Learn more about your heart surgery

Cropped shot of surgeons performing a surgical procedure

Heart surgery is one treatment but not the only treatment for managing heart disease.

Coronary artery bypass surgery

When one or more of the coronary arteries become blocked, surgery can be done to redirect blood flow around the blocked areas and improve blood supply to the heart. This surgery is called coronary artery bypass surgery (also known as bypass surgery or CABG -pronounced “cabbage”) 

Traditionally, coronary artery bypass surgery is done through an incision in the chest and breastbone (also known as sternotomy).   

Blood vessels (arteries or veins) may be taken from the chest, legs, and/or arms for bypass grafts.

The bypass grafts are sewn onto the aorta (the large blood vessel that carries blood away from your heart towards the rest of the body) and onto the coronary artery past the blockage. The heart is temporarily stopped while the bypass grafts are sewn onto the blood vessels. Tubes will be put into the heart so blood can still be pumped to the rest of your body through a heart-lung bypass machine.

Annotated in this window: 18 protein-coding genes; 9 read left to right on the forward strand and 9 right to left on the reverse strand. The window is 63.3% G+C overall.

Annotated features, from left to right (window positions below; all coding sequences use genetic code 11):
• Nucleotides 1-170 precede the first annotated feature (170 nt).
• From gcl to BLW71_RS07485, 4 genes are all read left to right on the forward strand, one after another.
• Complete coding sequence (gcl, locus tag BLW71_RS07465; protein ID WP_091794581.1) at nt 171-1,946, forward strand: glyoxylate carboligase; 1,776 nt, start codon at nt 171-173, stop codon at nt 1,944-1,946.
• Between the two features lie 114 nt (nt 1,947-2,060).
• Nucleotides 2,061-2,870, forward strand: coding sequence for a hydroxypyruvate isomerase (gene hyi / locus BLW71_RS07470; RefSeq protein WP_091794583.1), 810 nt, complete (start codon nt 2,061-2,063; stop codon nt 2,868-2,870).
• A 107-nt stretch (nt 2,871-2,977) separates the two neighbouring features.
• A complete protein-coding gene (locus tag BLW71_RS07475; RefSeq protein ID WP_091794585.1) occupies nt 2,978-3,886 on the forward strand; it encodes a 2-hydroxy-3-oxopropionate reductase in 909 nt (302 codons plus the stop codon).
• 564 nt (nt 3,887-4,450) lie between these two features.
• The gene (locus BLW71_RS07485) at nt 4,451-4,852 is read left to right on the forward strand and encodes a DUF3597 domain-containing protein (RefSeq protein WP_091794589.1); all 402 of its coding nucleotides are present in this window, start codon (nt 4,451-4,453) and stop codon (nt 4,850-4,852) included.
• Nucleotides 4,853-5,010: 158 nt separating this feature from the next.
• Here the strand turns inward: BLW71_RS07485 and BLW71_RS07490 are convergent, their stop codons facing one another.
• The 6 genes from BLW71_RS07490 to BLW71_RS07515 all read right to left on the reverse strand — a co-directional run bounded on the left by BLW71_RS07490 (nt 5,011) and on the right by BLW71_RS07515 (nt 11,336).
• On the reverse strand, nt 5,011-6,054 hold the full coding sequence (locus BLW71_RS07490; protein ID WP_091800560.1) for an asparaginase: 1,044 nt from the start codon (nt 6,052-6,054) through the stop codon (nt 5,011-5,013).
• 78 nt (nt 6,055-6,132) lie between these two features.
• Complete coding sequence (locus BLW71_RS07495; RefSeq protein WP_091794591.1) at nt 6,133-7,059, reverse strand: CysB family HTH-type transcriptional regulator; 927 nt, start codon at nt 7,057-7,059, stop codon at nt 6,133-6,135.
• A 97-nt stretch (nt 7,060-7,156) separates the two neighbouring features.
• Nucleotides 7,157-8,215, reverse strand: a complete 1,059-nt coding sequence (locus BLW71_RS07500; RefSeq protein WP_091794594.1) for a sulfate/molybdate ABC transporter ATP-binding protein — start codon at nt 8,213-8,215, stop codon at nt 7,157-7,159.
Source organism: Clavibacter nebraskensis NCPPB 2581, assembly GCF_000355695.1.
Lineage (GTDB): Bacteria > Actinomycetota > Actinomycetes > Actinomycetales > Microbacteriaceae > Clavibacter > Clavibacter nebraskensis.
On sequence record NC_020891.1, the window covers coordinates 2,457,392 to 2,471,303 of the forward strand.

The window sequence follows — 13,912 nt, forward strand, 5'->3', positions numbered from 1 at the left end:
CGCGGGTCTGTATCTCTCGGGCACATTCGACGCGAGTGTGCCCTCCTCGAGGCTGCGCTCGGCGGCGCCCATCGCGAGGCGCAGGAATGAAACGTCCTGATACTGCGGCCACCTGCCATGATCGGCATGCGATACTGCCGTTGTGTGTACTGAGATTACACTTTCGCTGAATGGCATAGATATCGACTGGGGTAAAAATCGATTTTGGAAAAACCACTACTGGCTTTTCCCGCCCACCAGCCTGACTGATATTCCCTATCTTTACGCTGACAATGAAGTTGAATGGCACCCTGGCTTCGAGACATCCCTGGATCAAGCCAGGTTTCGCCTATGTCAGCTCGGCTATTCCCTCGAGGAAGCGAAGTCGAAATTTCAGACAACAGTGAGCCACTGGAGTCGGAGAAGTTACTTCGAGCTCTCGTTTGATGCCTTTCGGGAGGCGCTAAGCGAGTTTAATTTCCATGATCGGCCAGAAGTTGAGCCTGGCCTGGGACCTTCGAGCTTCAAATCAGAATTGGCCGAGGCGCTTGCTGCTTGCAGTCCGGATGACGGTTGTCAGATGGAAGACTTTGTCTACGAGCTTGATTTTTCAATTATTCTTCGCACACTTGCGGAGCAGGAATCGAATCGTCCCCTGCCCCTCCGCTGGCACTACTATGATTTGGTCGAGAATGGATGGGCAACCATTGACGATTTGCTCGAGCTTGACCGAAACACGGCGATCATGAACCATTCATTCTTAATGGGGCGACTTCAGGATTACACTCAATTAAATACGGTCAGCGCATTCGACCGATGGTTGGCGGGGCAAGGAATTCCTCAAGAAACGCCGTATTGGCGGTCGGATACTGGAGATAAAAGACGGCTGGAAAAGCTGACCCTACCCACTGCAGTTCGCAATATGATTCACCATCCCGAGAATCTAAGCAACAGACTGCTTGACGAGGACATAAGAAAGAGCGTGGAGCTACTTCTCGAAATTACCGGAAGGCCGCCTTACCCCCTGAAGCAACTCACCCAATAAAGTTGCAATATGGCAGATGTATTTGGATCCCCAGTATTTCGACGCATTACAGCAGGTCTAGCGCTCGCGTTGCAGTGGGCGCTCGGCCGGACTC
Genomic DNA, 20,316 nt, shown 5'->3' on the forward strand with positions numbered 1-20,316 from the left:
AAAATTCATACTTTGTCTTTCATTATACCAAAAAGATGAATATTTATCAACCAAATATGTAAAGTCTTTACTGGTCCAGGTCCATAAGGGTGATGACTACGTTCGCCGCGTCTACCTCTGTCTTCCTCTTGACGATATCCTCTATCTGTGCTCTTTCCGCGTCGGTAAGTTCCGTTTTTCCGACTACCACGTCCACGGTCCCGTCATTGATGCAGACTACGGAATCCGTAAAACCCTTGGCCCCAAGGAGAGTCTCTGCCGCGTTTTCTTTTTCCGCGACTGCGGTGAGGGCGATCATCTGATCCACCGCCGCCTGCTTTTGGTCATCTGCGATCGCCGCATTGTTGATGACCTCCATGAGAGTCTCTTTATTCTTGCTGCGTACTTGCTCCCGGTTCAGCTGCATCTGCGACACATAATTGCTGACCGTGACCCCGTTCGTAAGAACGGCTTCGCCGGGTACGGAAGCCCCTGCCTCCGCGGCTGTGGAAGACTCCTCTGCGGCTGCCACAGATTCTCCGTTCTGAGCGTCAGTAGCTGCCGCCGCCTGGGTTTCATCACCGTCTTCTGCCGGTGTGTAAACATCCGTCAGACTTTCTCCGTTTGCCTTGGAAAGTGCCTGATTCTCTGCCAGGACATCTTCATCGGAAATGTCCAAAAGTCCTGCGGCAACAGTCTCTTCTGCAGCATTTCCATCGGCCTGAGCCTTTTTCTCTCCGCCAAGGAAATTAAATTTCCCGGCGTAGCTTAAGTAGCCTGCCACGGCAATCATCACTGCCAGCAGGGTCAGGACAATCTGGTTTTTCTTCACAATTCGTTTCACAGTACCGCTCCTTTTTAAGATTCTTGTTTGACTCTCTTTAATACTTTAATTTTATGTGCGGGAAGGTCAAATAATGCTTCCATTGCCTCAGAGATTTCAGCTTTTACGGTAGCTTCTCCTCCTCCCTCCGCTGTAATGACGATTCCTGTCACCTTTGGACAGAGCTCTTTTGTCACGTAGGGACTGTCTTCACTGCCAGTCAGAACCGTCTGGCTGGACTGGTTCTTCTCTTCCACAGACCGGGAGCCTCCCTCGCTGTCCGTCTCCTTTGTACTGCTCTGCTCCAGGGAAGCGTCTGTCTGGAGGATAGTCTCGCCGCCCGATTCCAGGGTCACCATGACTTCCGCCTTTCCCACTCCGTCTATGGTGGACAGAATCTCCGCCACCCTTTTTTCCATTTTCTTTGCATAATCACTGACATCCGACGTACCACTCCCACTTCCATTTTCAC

Depending on the location and number of blocked coronary arteries and your medical condition, some people may be candidates for minimally invasive surgery — also known as robotically assisted minimally invasive direct coronary artery bypass surgery (robotically assisted MIDCAB). In this type of surgery, the surgeon uses a robotic device with two arms and a telescope. This device allows the surgeon to access the heart without making a large incision or cutting through the breast bone.

Heart valve surgery

When heart valves do not open or close properly, blood does not always flow forward, or blood flow may not be enough between the heart chambers. Depending on the degree of valve disease, your surgeon will repair or replace the valve. Valves may be repaired using rings or replaced with a tissue or mechanical valve. Your surgeon will discuss which valve may be best for you.

  • Tissue valves

    Bioprosthetic valves, also known as tissue valves, are animal valves similar to your heart valves. These valves may not last as long as mechanical valves but cause fewer problems with clot formation and do not require the long-term use of anticoagulants (blood thinners) to prevent blood clots and strokes. Some patients may need anticoagulants short-term after surgery. If and when the valve wears down, another replacement may be considered.

  • Mechanical valves

    Mechanical valves are made from more durable materials such as metal and plastic. They last longer than tissue valves but require anticoagulants long-term to prevent blood clots and stroke. You will need to take this medication and have frequent blood tests for the rest of your life.

Minimally Invasive Surgery (MIS)

Valve surgery is traditionally done through an incision (a cut) in the chest and breastbone, also known as sternotomy. However, if you only need surgery for your mitral valve, you may have the option of having it done using a minimally invasive technique (MIS).